Self-Publishing – Ten Steps to Completing Your Book – Part 2



In our last post on Self-Publishing, we discussed steps 1-5 of ways to help you complete your book. Here are steps 6-10.



  • 6. Target a date for the completion of your book. Some day never comes, but barring a major world-changing event, September of 2012 will arrive. Your book might not be finished by then, but will it show a year’s worth of growth? If you are diligent in spending time daily in your chair (writing), you will eventually complete your book.
  • 7. Start putting aside money to promote your book. Most people would like to find someone with deep pockets to sponsor their creative ventures. However, that seldom happens. But that doesn’t stop people who plan for success and invest in themselves from achieving what others will not. When you put money aside to promote your work, you’re telling yourself, “I believe in myself.” It may cost more in the short term to finance your book, but you will have the comfort of knowing that there are no strings attached to your project. Free is good, but freedom is better.
  • 8. Talk to an editor. I don’t know if I would have included this on this list if I had not worked closely with an editor for many years. A good editor can find ways to improve even a great writer. After you have written and rewritten your book, taken the advise of family and friends, go to a professional editor in you intend to present your book on the world stage. It could save you from more than embarrassing typos, but help clarify your brilliant ideas so that people are asking when your next book will be written. However, there’s another way. If you have been successful in developing reliable contacts through social media, you could crowd-source the editing. I’ve heard of writers doing that, but I do not have any personal experience, but I’d like to hear from you if you have.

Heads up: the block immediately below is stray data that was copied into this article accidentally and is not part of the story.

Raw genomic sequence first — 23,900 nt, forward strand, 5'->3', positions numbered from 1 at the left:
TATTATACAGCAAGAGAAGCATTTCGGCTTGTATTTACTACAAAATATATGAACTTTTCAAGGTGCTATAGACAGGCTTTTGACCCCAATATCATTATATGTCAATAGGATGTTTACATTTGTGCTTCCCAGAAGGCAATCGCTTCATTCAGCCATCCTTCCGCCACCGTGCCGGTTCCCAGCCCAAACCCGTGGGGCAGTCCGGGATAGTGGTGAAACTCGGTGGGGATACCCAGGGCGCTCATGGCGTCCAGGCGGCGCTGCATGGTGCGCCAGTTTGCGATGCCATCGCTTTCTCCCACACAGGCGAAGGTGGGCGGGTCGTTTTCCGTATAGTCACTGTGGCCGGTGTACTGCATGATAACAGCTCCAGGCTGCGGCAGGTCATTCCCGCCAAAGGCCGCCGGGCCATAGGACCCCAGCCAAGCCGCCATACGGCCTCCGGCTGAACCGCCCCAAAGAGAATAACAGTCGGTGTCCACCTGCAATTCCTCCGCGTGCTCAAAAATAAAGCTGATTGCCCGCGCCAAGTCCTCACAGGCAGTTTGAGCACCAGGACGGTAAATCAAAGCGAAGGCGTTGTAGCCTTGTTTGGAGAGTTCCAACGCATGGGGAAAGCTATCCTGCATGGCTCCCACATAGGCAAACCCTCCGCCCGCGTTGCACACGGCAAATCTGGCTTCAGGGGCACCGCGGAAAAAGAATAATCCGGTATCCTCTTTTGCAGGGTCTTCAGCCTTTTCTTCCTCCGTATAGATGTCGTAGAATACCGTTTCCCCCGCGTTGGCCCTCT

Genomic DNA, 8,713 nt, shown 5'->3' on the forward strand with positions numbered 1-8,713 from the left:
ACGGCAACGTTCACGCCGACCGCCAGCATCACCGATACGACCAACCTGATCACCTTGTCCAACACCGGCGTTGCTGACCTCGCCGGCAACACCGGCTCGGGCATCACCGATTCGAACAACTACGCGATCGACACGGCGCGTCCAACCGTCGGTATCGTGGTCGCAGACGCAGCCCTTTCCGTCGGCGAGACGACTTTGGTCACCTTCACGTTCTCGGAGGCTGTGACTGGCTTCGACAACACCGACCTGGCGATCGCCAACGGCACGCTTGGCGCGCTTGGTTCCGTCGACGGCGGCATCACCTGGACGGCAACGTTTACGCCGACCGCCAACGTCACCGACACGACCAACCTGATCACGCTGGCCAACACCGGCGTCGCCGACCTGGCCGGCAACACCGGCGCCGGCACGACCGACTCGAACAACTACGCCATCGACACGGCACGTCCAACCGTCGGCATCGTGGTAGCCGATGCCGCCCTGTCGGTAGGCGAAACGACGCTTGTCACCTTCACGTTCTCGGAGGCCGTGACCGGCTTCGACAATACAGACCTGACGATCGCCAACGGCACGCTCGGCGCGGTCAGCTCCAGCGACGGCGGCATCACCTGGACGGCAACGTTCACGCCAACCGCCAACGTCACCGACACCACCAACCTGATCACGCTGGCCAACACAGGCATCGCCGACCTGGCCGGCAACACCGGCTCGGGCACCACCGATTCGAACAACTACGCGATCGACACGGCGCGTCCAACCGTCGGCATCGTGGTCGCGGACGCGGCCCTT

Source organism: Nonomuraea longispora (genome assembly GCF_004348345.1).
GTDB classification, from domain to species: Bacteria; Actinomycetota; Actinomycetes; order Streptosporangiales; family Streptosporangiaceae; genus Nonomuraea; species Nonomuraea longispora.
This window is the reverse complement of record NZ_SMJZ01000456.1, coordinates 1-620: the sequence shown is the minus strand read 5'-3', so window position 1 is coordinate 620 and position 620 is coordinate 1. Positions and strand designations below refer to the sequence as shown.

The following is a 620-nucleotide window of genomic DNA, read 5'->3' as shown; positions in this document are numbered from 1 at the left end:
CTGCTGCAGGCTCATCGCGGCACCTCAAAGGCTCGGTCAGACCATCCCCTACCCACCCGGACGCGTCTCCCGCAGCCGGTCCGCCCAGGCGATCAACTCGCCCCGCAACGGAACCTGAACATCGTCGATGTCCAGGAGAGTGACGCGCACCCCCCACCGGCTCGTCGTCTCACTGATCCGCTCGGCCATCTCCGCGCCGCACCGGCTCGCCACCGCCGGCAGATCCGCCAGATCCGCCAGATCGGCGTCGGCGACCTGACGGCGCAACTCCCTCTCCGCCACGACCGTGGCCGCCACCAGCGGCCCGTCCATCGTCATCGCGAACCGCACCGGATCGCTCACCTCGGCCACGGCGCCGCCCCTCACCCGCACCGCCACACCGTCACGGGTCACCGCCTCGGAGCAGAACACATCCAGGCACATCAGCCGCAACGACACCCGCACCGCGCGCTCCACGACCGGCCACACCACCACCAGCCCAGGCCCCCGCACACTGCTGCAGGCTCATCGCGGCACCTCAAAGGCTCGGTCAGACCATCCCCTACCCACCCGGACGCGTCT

• 9. Talk to an artist. One might think that an artist is needed just to design a book cover. That’s only partly true. As reading technologies develop, authors are beginning to produce enhanced books that includes interactivity. Julien Simon, CEO and founder of Walrus Books stated in an O’Reilly interview, “When working on a book project, not only will a publisher and a writer sit at the… table, they’ll be joined by a sound designer, script writer, a director, etc.” Simon didn’t elaborate on who would be included in the etc., but it would certainly be the visual artist.
  • 10. Read! Good writers read good writers. The inspiration garnered from reading other writers can far exceed the information presented. Also remember; no amount of motion graphics, audio and other bells and whistles can replace a well-written story. So focus first on words that tell an imaginative story, then enhance with a little tech if it fits.

Leave a Reply